MIAMI — After a nine-week break from football activities, more than 140 prospects are expected to register Sunday for the beginning of the July workout session on the campus of Northeastern Oklahoma A&M College.

Mixing academics with athletics, the four-week session of Monday, Wednesday and Friday workouts will feature shorts, t-shirts and helmets. No live drills are allowed.

First year head coach Zach Allen, along with his new coaching staff, will deal with the administrative side of getting the program started on Sunday.

Activities on Sunday revolve around the student-athletes checking into the dorms, enrolling in classes to either get ahead academically or get caught up.

“We want to make sure each recruit is in the right classes and make sure they are where they need to be when classes start Monday,” Allen said. “Then, our coaching staff will make sure they are in the dorms, have a physical (or take one) on file and that their health insurance is up to date.”

“We’ll have 80 players returning from our spring program,” Allen said. “We had a really good, competitive spring. Then we’ll have between 60 to 70 guys that we recruited last February, along with walk-ons and a few guys were looking for a home

throughout the spring.

“We’ll be right around the 140 to 150 number.”

During the down period between the spring and summer sessions, a few Golden Norsemen decided to make the journey to the four-year level.

Although tagged to be a starter at a safety spot, redshirt sophomore Greg McCalister, from Oklahoma City Millwood, transferred to Missouri State University in Springfield.

McCalister ranked fifth overall on the team last season with 36 solo tackles and 19 assists.

He recorded one quarterback sack for minus-11 yards and five tackles behind the line of scrimmage for minus-12 yards.

McCalister also forced one fumble and deflected two passes in 11 games.

Redshirt sophomore defensive lineman Caleb Colvin, from Owasso, signed with North Texas in Denton.

Recruited to NEO in 2016, Colvin missed last year with an injury.

Defensive tackle Forrest Merrill, a redshirt sophomore from Willard, Missouri, joined the Red Wolves of Arkansas State University in Jonesboro. Merrill also played for NEO in 2016 before an injury forced him to the sidelines last year.

“These players were able to reach their goal by coming to NEO, buying into our program and working hard day-in and day-out both in the classroom and on the field to become better,” Allen said. “That’s our ultimate responsibility to help each individual player set goals and reach those objectives.”

Last season the Golden Norsemen finished in a tie with Trinity Valley for the Southwest Junior College Football College regular season title with a 5-3 record.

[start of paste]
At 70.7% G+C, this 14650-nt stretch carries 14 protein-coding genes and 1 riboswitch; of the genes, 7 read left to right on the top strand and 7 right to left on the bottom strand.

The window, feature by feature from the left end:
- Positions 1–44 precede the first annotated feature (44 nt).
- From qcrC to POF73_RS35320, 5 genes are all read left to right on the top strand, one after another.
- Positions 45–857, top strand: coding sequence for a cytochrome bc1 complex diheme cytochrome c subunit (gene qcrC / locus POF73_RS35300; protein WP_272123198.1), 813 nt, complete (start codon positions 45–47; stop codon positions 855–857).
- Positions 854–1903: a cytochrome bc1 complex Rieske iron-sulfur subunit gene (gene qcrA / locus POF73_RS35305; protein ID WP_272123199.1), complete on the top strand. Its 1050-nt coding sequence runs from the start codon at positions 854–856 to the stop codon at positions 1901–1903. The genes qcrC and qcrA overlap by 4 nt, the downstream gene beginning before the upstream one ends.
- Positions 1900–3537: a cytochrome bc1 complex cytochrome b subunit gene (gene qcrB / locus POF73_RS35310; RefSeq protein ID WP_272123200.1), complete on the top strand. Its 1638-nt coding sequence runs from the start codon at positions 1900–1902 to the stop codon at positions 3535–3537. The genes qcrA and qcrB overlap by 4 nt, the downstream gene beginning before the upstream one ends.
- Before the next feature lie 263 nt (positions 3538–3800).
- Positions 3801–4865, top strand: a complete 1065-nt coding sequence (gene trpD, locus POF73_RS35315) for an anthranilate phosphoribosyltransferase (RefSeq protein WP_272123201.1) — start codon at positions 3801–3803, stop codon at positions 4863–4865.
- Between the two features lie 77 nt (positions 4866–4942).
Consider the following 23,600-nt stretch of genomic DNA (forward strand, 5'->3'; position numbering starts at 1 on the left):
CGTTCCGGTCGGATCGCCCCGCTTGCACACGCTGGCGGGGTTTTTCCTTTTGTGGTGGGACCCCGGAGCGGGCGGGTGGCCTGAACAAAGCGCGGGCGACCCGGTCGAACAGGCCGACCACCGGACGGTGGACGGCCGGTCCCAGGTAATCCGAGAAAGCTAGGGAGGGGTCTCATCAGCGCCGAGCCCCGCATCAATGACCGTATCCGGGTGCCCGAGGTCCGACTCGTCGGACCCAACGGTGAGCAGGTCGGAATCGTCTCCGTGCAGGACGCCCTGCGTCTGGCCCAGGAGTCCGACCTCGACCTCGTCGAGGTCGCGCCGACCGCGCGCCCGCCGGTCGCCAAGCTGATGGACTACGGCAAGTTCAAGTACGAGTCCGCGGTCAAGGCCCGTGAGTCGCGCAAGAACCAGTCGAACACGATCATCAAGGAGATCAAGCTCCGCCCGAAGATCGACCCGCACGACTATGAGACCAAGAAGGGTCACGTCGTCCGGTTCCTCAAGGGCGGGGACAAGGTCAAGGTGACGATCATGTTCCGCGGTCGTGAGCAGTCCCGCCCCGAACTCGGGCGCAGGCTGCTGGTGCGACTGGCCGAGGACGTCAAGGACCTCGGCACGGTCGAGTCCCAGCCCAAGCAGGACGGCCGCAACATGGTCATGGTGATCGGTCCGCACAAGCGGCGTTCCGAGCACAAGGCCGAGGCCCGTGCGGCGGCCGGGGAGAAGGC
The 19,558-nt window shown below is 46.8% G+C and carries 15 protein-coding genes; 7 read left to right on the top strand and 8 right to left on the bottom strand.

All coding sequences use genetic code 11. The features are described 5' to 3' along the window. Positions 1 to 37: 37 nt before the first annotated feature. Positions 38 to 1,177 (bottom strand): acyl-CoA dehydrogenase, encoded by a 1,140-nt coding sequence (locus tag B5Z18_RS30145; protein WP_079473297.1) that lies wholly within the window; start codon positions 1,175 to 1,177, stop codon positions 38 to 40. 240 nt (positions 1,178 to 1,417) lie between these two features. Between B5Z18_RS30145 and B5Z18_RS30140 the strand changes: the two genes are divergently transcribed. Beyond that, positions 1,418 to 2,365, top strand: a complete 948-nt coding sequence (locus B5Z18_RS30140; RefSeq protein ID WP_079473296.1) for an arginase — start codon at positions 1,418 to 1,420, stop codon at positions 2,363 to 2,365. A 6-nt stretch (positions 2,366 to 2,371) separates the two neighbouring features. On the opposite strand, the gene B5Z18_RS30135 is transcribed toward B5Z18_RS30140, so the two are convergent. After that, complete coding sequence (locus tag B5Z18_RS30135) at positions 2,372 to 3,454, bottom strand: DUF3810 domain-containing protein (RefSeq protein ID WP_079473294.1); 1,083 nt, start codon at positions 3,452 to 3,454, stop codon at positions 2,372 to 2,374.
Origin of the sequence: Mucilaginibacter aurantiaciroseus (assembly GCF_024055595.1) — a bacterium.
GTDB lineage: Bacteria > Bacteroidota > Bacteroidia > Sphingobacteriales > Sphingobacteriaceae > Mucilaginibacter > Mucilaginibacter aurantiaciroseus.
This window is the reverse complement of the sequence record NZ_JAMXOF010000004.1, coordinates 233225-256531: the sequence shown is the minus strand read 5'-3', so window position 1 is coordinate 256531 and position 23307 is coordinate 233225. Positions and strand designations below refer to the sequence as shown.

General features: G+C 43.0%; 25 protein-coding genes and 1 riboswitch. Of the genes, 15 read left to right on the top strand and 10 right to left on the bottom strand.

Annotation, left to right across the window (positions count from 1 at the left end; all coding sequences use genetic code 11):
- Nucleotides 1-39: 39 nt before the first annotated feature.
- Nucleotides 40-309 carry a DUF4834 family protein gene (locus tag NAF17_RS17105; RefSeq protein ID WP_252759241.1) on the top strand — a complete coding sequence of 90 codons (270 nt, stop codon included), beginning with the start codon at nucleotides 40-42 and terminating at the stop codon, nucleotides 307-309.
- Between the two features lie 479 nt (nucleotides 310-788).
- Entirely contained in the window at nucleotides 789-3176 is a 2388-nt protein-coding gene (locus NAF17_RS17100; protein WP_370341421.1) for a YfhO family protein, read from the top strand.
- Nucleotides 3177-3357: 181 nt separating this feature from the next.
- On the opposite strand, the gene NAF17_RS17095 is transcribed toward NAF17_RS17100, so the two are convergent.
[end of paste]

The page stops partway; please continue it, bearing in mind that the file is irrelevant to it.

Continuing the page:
NEO defeated Trinity Valley Cardinals, 26-10 at Athens, Texas, to win their fifth post-season SWJCFC championship.

Following a 30-20 loss to Independence, Kansas, in the inaugural Midwest Classic Bowl presented by Downstream Resort at Red Robertson Field, the Norsemen posted a 9-3 overall record.

“We will try and hit that ‘fast forward’ button as fast as we can as coaches to return to the aggressive, competitive atmosphere that we had in the spring,” Allen said. “There aren’t any shortcuts.

“As coaches we have to make sure that the new guys understand the culture that’s been built here and the expectations and standards that we’ve set,” Allen said. “Also, we want to make sure that the guys that have been here for a year or two can keep accelerating in their path to their goal.

“It’s a fine line that you adhere to in making sure that everyone is going in the same direction,” Allen said. “Even though starting off it may be a different foot for different players.”

Each assistant coach will make sure that their players are clear of the expectations during the first few days of practice.

“We want them to fully understand what it takes day-to-day to be a college athlete,” Allen said. “Then, we need to make sure that the guys we want to step into leadership roles can instill those responsibilities to a whole new crop of guys.

“If our incoming freshmen have done the work before hand, are in really good shape and is also in the frame of mind that ‘yes, it’s going to be hard, but I’m going to get up every morning and attack the tasks in the classroom, on the field and in the weight room,’ then I would not be surprised at all if we had quite a few freshmen pushing for a starting job,” Allen said.